ABSTRACT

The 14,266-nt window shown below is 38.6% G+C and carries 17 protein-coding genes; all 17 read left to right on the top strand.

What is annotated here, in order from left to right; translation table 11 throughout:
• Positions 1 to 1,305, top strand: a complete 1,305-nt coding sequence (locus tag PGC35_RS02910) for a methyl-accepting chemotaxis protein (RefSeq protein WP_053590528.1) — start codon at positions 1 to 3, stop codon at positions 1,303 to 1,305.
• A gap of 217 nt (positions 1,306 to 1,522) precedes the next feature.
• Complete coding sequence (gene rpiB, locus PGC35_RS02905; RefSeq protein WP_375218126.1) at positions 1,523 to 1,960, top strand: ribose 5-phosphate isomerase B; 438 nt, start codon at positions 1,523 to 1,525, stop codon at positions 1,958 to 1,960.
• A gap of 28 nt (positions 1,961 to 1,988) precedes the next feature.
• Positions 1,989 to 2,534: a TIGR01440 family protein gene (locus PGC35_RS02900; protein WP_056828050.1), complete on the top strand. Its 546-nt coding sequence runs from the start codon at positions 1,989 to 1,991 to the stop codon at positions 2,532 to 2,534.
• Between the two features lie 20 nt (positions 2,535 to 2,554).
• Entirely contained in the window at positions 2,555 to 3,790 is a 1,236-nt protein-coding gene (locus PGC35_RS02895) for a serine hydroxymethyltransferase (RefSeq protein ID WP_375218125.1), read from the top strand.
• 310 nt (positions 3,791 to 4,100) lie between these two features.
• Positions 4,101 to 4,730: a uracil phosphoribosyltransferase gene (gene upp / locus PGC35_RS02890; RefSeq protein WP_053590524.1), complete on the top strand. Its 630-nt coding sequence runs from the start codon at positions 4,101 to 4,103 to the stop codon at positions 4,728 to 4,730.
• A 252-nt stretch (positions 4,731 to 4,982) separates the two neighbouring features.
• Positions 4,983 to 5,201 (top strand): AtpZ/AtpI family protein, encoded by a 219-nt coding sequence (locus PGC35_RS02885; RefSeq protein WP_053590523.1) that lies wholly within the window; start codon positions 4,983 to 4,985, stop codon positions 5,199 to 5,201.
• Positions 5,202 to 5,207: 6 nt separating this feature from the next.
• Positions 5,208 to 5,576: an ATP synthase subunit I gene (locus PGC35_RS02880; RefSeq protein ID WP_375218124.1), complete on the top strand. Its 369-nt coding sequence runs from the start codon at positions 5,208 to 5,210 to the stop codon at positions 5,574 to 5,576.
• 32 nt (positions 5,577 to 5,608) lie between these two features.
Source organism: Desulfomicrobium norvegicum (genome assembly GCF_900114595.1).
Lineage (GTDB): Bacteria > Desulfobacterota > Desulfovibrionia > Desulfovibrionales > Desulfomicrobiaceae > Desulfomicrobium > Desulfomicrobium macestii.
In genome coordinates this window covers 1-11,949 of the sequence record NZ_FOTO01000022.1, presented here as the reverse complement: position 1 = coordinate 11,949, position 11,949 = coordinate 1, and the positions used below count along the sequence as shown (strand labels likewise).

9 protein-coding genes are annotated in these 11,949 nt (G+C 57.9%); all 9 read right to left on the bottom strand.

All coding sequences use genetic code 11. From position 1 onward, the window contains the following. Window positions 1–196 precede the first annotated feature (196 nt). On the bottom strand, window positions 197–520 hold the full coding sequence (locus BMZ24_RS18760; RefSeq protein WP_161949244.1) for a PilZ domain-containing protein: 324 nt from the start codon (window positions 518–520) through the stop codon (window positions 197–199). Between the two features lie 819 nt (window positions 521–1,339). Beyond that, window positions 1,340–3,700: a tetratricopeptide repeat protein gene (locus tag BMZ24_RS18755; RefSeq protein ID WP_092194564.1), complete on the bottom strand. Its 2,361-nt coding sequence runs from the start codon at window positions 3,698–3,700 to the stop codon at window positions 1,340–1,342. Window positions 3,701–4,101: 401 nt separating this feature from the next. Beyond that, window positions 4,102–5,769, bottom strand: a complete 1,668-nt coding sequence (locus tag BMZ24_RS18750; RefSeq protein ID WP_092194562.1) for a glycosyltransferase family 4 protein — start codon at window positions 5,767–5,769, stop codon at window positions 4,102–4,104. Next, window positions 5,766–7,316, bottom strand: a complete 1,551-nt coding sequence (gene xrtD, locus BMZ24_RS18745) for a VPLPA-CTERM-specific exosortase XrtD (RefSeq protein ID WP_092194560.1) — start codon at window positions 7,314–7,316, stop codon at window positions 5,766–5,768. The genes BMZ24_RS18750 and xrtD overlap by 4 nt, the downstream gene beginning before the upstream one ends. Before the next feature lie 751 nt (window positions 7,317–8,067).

Head-starting of the federally endangered Houston toad (Anaxyrus houstonensis), that is, the release of egg strands, tadpoles, and metamorphic juveniles produced in captivity into the original breeding ponds, requires assessment of potential threats for the transmission of pathogens from captive to free-ranging toads. We used Illumina-based 16S rRNA V3 amplicon sequencing to investigate the community structure of bacteria from skin lesions of captive Houston toad and habitat (pond) samples. Proteobacteria, alone or together with Actinobacteria and, in some samples, Cyanobacteria represented virtually all reads in tissue lesion samples, whereas pond samples were much more diverse, with Acidobacteria, Actinobacteria, Bacteriodetes, Chloroflexi, Cyanobacteria, Firmicutes, Planctomycetes, Proteobacteria, and Verrucomicrobia present with little variation between samples. If present in lesions, Actinobacteria were largely represented by Mycobacteriaceae, and here mainly by one sequence identical to sequences of members of the Mycobacterium chelonaeabscessus complex. In pond samples, mycobacteria represented only a small portion of the actinobacteria, although at higher diversity with six distinct reads. Sequences for reads obtained from pond samples were identical to those representing the M. chelonaeabscessus complex, a group with Mycobacterium marinum, Mycobacterium kansasii, Mycobacterium avium, a group with Mycobacterium vaccae, Mycobacterium fortuitum, Mycobacterium poriferae, and a group with Mycobacterium elephantis and Mycobacterium celeriflavum, whereas sequences of high similarity were detected for reads related to those of Mycobacterium holsaticum, Mycobacterium pallens, and Mycobacterium obuense, and Mycobacterium goodii. Our results indicated that lesions observed on the Houston toad in captivity are not the result of mycobacteria in every case, and that the presence of mycobacteria in the captive colony does not represent a novel pathogen threat to the wild populations because such bacteria are also seen in the natural pond habitats for the Houston toad.

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